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Gone Girl

About two years ago I deleted my Twitter account. A few weeks later, I dumped my Facebook. I had burned out. Recently, after a long conversation with a mentor, I reactivated my Twitter feed. I made it about a week before I shut it down once again, thinking to myself, “Nope, can’t do it.”

While this may not seem all that shocking to some, this is practically unheard of for a marketing professional in 2015. Especially for someone who spends much of their time curating social media campaigns. And yet, that’s exactly why I decided to get away.

Sure, my personal brand is important. I recognize and embrace that. But here’s where I’m at: I’m a marketing professional, born near the beginning of the millennial generation. In college my face appeared in newspapers around the world in an article that began “Kate Achille grew up with the Internet.” I was in the first wave of Facebook users, activating my account sometime in late 2004. Before Facebook, I was an avid user of MySpace, Friendster and LiveJournal. I picked up Twitter sometime around in 2007. I’ve spent my career tracing the development of social networking, building accounts and developing a presence for different companies and clients along the way. I firmly believe that social media marketing and social networks are a crucial part of brand identity – while I’m at work.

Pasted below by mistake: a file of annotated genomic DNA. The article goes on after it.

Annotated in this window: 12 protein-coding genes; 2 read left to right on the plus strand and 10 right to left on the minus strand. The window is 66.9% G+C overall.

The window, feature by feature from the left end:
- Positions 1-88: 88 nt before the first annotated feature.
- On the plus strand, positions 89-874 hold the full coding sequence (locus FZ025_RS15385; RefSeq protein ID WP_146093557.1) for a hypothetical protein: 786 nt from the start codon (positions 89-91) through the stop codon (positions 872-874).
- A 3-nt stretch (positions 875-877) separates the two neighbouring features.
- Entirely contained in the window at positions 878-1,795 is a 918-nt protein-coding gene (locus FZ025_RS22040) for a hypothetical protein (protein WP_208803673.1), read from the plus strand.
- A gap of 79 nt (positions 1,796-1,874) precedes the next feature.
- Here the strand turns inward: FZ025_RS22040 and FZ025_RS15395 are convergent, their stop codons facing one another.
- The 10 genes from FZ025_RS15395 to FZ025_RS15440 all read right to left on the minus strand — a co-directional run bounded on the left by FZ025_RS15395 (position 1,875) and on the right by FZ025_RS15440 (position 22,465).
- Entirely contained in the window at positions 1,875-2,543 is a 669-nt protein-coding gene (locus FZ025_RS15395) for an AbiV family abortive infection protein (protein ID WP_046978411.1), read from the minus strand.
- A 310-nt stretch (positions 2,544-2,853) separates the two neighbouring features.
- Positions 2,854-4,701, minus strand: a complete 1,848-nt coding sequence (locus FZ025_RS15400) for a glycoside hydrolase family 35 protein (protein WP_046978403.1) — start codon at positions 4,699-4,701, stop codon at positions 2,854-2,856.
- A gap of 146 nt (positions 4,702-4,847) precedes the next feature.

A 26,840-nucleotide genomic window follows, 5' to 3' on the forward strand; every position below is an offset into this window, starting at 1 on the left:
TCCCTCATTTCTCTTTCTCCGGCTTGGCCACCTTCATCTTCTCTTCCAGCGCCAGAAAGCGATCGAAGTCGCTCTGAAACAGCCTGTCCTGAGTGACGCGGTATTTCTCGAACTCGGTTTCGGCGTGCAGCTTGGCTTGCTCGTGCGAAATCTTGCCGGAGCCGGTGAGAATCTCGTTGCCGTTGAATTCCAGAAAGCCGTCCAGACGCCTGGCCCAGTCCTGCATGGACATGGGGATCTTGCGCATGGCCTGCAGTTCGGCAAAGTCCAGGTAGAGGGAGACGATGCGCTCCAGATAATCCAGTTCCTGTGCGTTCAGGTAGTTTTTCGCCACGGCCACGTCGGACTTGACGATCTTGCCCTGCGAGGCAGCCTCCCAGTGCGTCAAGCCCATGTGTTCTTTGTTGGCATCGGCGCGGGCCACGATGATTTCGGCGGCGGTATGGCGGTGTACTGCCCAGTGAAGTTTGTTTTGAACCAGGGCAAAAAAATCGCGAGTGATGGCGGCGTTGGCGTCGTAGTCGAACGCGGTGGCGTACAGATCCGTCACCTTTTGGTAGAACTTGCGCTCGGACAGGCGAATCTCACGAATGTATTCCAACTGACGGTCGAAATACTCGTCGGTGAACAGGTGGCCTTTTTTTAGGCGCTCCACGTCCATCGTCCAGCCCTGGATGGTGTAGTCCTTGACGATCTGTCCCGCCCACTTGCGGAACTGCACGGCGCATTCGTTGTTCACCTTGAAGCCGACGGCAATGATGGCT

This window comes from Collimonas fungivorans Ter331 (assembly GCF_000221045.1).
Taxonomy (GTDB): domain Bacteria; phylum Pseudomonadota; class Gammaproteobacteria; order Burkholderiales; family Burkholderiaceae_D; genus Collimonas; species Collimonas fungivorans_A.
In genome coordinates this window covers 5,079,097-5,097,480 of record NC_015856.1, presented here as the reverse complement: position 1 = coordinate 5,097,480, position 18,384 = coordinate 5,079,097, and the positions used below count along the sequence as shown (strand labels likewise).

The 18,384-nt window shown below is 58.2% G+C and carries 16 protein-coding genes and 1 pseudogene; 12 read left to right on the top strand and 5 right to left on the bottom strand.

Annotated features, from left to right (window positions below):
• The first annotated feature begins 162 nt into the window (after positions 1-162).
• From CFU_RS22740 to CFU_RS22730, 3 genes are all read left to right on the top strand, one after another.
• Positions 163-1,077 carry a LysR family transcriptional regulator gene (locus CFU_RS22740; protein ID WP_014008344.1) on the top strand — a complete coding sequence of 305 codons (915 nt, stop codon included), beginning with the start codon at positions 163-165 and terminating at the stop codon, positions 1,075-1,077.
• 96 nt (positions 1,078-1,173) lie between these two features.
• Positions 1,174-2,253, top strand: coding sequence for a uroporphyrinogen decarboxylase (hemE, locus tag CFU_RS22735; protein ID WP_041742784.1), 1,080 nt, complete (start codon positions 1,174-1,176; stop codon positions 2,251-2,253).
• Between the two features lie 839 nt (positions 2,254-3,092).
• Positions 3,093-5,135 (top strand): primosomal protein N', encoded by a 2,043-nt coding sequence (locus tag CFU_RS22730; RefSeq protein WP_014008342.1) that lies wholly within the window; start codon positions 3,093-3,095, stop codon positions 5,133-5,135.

This is not to say that I shun all social networks. I check my Instagram more than I’d like to admit, keep my LinkedIn profile up-to-date and even have a Pinterest board or two. However, in the years since I decided to disconnect from two of the world’s biggest social networks, I have used time previously spent refreshing my Facebook feed to keep my free time free. Whereas I used to click through photo after photo of someone I barely knew in high school’s wedding to someone they met at a college I didn't go to, now I explore new but related fields to keep my skill-set sharp and current, rather than use my brain cells to think up some witty repartee in 140 characters or less. That’s what I do from 9 am – 5 pm. 

The point is, I am still very much the marketing professional I was two years ago when my life was plastered across every social platform known to man. Now I’m just a bit more selective, and perhaps protective, of keeping my main asset, my brain, in tip top shape. And I’m more than OK with that being my brand.